Critical Ethical Issues

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Clinical Ethical Issues:
Principles, Range of
Cases, History Lessons
Robert L. Perkel, M.D.
Chair, Thomas Jefferson University Ethics
Committee
The 2nd Annual Healthcare Leadership
Network of the Delaware Valley
Spring Institute, May 2, 2014
Objectives
To understand the principles that guide
every ethics case discussion and
dissection.
 To use case examples that describe
clinical ethical issues at the beginning,
in the prime, and at the end of life.
 To underscore the ultimate importance
of professionalism with lessons from
history

Bioethical Principles
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Autonomy
Beneficence
Nonmaleficence
Justice
Truth telling
Informed Consent
Confidentiality
Futility
Practical Considerations
Particular clinical facts of “this case”
 Attitudes and beliefs
 “Culture” of the patient & physician
 Societal factors

 Demographics
(aging)
 Finances (fixed %GDP)
 Insurance (traditional v. prospective $$)
Ethics Case Discussion:
What the HEC does
Important “players” represented
 Case presentation: facts; data; questions
 Discussion: listen carefully; weigh different
opinions; “try on” opposing viewpoints
 Arrive at option(s)

 Support
with underlying principles
 Communicate to all “the players”
 Don’t tell people what to do
Range of Cases: HEC
Ethics at the Beginning of Life
 Ethics in the Prime of Life
 Ethics at the End of Life
 Ethics of Professionalism

Ethics at the Beginning of Life

Reproduction
 Human genome
 Cloning
 Abortion

project
The NICU “technology imperative”
 “I can, therefore I do”
 “Use it or lose it”
 Learning how and when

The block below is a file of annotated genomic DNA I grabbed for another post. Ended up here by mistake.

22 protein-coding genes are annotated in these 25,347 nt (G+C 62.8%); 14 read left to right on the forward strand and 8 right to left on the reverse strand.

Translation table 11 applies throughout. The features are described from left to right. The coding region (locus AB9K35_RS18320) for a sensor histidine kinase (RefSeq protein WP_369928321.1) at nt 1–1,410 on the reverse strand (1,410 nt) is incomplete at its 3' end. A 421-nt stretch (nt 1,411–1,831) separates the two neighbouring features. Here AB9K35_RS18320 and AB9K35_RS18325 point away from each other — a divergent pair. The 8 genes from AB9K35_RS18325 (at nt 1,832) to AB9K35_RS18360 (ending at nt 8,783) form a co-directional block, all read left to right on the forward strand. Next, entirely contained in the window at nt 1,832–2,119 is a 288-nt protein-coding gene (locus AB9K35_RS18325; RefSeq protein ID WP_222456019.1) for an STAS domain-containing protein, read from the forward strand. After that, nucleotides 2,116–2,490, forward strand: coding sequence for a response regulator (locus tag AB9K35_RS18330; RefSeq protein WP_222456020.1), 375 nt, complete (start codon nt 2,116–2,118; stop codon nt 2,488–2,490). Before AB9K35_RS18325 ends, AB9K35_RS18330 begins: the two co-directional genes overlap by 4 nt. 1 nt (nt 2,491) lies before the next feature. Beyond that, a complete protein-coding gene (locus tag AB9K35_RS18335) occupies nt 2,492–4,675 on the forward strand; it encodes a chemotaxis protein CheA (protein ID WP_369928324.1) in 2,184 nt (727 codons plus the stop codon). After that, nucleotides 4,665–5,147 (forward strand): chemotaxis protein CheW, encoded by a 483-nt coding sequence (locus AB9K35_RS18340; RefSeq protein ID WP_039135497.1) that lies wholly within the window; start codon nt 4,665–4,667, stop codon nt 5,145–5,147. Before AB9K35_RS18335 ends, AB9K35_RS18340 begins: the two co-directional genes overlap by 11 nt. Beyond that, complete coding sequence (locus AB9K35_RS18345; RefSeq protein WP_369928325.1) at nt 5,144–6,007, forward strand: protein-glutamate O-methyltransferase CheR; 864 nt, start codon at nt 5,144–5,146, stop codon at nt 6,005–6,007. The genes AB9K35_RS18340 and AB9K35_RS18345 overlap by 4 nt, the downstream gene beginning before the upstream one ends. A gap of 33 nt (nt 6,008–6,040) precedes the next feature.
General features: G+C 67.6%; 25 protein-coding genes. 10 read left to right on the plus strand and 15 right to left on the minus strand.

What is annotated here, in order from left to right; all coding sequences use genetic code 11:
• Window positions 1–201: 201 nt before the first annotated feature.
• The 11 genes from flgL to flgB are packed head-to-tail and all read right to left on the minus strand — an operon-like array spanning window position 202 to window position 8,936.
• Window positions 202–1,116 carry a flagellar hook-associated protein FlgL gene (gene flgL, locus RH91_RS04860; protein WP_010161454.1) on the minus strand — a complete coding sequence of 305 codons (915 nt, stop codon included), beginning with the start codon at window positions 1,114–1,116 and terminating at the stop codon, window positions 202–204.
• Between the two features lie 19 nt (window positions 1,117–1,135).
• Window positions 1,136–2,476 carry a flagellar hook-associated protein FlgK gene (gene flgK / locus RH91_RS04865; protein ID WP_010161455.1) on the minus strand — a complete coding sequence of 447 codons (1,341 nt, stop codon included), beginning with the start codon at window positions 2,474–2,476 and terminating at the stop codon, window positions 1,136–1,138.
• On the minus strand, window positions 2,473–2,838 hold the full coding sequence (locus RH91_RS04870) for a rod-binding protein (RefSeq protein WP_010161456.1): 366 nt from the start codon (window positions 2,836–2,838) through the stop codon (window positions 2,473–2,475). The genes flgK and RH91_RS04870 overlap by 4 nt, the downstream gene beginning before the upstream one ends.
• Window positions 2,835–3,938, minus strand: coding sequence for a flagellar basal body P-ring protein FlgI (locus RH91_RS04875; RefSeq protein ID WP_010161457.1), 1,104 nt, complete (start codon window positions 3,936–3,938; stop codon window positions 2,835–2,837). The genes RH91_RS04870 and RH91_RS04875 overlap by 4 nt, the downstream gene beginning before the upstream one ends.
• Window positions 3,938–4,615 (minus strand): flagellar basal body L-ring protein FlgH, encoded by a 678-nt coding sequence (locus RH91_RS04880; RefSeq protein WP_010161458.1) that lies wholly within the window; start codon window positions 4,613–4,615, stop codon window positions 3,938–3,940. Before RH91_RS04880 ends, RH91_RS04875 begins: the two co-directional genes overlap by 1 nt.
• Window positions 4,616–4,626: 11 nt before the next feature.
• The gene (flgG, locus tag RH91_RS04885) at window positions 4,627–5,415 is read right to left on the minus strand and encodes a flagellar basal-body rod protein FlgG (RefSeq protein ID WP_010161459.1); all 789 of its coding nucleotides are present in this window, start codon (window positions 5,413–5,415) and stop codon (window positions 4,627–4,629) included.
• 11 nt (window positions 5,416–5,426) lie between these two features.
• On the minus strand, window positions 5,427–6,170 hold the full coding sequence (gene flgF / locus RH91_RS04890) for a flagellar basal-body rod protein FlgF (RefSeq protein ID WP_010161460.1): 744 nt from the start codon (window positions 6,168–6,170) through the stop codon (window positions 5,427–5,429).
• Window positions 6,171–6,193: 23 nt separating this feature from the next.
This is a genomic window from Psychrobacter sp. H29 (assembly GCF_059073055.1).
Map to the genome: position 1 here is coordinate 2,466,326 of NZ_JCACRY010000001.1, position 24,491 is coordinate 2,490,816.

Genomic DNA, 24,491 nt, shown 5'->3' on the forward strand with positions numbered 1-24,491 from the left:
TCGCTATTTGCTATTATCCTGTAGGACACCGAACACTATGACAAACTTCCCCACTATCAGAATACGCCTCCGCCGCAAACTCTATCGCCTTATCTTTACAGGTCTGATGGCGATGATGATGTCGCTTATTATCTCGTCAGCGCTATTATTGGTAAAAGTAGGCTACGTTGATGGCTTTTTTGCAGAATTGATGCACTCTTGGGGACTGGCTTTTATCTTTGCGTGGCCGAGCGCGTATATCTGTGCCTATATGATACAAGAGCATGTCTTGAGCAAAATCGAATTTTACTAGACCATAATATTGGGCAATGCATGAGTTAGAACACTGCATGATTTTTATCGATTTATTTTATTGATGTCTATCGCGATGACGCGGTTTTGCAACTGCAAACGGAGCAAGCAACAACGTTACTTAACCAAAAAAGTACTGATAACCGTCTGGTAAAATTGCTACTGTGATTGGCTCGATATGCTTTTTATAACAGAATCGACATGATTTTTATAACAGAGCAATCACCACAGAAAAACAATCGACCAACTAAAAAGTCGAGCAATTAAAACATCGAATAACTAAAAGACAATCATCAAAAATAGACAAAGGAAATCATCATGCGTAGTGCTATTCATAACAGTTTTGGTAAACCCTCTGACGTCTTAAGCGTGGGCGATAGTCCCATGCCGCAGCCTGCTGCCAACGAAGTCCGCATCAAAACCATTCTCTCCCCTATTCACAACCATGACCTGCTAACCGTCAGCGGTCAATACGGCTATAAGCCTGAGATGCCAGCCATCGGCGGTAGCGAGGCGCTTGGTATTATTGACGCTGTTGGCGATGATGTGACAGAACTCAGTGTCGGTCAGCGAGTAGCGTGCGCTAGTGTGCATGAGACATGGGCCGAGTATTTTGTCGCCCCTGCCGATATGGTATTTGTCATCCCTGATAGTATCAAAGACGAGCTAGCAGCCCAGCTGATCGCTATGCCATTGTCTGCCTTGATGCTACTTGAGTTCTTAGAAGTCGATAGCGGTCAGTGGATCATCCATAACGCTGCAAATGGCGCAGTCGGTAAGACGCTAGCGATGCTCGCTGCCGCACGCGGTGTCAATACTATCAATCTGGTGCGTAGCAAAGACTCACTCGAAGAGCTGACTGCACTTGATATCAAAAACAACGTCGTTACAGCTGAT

to say “No!”
Autonomy vs. Paternalism; Justice;
Informed Consent
Ethics in the Prime of Life
Dialysis; plasmapharesis
 BMT for certain malignancies
 HIV/AIDs

Autonomy vs. Social Justice
Autonomy vs. Beneficence
Competing Autonomies (“Duty to Warn”)
Bioethical Issues in HIV/AIDS

Individual vs. Society
 patient

autonomy vs. social justice
Individual vs. Individual
 competing

autonomies: patient vs. provider
End of Life/Medical Futility
 beneficence;

nonmaleficence
Allocation of Resources
 social
justice
Ethics at the End of Life:
Refusing Life Sustaining Treatment
vs. Requesting Assistance in Dying
37 yo F Multiple Myeloma
 Failed Alkeran/Prednisone, VAD
 “I’m tired … fed up … ready to die”
 “No CPR, no antibiotics, let me die”
 “Keep me comfortable”
 When the time comes, (“help me die”)

The Principle of Double Effect
Long history, primarily but not exclusively
in Roman Catholic tradition
 Supports claims that an act having a
harmful effect such as death does not
always fall under moral prohibitions such
as the rule against killing
 There is a morally relevant difference
between the intended effects of a person’s
action and the nonintended though
forseen effects of the action

4 Conditions That Must Be
Satisfied to Justify Double Effect
The action itself must not be intrinsically
wrong
 The agent must intend only the good effect
and not the bad effect
 The bad effect must not be a means to the
end of bringing about the good effect
 The good result must outweigh the evil
permitted
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Helping Patients Die with Dignity:
A Continuum of Life/Death Issues
Withholding life support
 Withdrawing life support
 Physician assisted suicide
 Active euthanasia
 Gov’t & politics: lessons from history
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Let History Judge
The Tuskegee Syphilis Experiment
 “The Nazi Doctors”

Objectives
To understand the principles that guide
every ethics case discussion and
dissection.
 To use case examples that describe
clinical ethical issues at the beginning,
in the prime, and at the end of life.
 To underscore the ultimate importance
of professionalism with lessons from
history.

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